Response: No studies have linked phthalates with male reproductive problems in humans. To the contrary, a recent preliminary study on teenagers, who probably had received higher-than-average amounts of the phthalate DEHP when infants, found sex hormone levels and reproductive organ size in males to be normal. Male rats exposed to high levels (far higher than human exposures) of some (but not all) phthalates during their early life do display effects on their reproductive organs, mainly damage to the testes. But a two-year, $1 million study conducted by a Japanese research team found the reproductive health effects in rodents associated with phthalates may not be relevant to humans. The study reveals that the sex organs of male monkeys fed very high doses of di(2-ehtylhexyl) phthalate (DEHP) from weaning to sexual maturity developed normally. In this study, juvenile male marmosets (a type of small monkey and a member, along with humans, of the primate order) that received very high doses of DEHP from weaning to sexual maturity showed no evidence of testicular damage.

Claim: Men with high levels of phthalates or pesticides in their urine (including diazinon, heavily used in California agriculture) tend to have low levels of sperm production.

Response: With respect to phthalates, this claim stems from small, preliminary studies of questionable reliability. A team of researchers has conducted three studies with small groups of men recruited from a fertility clinic to look for any statistical correlations between exposure to various phthalates and different aspects of sperm quality. The results have been inconsistent from one study to another, and inconsistent with existing health effects data on these various phthalates. They are preliminary, small studies, as the authors state, and must be interpreted "cautiously." "The Phthalate Esters Panel takes all such reports seriously," said Marian Stanley, manager of the Panel, "but the results certainly support the authors' admonition not to leap to any conclusions. The studies have a number of built- in shortcomings, which may explain the inconsistent results."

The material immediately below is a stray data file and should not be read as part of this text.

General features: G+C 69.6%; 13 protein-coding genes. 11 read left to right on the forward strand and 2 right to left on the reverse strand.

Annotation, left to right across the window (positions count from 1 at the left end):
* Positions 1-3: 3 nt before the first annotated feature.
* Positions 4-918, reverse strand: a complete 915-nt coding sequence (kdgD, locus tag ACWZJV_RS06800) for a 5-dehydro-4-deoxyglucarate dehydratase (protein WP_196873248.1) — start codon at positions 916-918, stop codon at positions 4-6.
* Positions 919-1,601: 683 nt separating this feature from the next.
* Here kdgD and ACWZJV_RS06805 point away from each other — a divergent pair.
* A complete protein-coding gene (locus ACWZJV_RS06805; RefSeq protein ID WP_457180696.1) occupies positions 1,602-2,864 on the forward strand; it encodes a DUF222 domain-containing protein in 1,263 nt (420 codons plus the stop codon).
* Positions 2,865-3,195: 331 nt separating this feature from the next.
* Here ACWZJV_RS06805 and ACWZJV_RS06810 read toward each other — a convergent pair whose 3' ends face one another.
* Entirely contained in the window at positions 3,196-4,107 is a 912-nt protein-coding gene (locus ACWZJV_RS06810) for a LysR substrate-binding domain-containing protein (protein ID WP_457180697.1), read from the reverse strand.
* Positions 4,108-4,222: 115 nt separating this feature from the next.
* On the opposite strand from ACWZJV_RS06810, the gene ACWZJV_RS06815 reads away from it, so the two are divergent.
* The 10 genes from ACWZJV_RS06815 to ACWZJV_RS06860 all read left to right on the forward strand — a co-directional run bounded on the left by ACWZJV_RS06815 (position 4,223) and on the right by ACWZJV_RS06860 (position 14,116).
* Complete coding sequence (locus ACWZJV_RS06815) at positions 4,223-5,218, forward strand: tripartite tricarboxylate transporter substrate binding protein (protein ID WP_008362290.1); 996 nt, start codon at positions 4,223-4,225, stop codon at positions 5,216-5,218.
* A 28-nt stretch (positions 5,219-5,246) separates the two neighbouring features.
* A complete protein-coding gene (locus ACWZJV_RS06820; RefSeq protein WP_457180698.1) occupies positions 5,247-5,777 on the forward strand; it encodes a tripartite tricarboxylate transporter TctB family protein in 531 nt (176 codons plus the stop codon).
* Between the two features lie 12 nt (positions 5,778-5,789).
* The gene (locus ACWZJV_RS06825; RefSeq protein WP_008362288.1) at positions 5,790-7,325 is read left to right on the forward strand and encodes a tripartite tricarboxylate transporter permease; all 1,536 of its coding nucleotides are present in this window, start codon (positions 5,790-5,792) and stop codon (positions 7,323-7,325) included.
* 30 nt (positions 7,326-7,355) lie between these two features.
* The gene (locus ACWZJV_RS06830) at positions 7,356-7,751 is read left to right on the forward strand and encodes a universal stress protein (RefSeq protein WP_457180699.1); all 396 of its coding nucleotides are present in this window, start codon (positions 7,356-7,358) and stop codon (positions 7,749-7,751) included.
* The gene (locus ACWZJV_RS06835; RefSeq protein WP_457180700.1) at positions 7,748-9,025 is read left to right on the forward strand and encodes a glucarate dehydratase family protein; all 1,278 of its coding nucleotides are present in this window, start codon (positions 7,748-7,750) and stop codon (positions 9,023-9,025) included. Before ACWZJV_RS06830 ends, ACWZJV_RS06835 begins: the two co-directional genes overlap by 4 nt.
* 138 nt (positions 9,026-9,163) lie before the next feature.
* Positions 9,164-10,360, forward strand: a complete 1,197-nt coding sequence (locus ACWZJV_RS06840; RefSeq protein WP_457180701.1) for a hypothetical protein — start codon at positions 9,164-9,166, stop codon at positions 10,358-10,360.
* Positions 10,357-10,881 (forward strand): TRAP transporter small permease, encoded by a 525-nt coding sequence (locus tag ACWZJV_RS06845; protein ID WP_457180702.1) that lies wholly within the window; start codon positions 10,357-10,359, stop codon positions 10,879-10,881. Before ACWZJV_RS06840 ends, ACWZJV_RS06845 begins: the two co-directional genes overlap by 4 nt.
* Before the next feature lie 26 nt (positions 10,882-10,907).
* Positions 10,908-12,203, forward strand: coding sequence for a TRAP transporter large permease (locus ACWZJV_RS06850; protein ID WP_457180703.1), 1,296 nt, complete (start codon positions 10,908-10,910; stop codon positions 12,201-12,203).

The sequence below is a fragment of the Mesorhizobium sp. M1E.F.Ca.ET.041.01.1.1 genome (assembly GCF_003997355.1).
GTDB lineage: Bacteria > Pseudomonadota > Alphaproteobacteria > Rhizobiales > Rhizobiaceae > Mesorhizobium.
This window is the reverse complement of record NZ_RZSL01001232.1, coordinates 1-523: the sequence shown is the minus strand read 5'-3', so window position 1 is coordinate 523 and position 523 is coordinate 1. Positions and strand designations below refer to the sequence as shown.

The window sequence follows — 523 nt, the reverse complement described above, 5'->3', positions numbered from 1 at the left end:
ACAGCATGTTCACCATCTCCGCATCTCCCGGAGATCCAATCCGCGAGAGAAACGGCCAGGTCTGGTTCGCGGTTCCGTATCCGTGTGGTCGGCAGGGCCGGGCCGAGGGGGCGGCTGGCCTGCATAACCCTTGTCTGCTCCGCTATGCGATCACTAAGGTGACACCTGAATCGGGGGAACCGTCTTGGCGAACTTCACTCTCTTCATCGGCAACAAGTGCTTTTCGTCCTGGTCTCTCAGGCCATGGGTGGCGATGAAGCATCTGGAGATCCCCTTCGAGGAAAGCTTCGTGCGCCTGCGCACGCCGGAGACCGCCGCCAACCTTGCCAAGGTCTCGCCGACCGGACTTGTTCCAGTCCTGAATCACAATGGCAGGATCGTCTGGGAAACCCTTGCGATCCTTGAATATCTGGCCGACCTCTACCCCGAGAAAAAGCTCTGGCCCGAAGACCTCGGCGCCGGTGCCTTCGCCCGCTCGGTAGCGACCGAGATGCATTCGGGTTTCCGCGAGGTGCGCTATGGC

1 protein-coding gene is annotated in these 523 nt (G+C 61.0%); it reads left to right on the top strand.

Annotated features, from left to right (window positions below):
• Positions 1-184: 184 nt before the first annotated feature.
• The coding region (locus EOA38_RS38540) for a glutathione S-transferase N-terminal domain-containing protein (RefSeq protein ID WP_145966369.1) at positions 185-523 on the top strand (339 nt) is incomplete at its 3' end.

• The subjects tested are not representative of the general population. They were all partners of sub-fertile couples, and thus might be expected to have more sperm-quality problems than a random group of men.
  • The results of the testing on the men from subfertile couples were not compared to tests on a randomly selected group of men. That is, there was no control group, a standard methodology in full-fledged epidemiology research. If, for example, the same patterns of phthalate exposure showed up in the random group as in these studies, then the data would have little if any meaning.
  • One study showed a statistical association with exposure to DEP (diethyl phthalate), a phthalate that shows very little reproductive biological activity in animal tests. A second study showed correlations with DBP (dibutyl phthalate) and BBP (butyl benzyl phthalate), which do show some reproductive effects in rodents, but at exposure levels that greatly exceeded those detected in the test subjects.. A third study found no associations at all. And no study showed any association with the phthalate that shows the highest activity in rodents.
  • Statistical correlations by themselves do not link a cause with an effect. They only raise a possibility that has to be explored by other means.

The levels of phthalates found in the subjects in the three studies were not unusually high. They were consistent with the average exposure levels found in biomonitoring studies conducted by the Centers for Disease Control and Prevention on the U.S. population and far below safety levels set by the U.S. government. The Phthalate Esters Panel of the American Chemistry Council is composed of all major manufacturers and some users of the primary phthalate esters in commerce in the United States.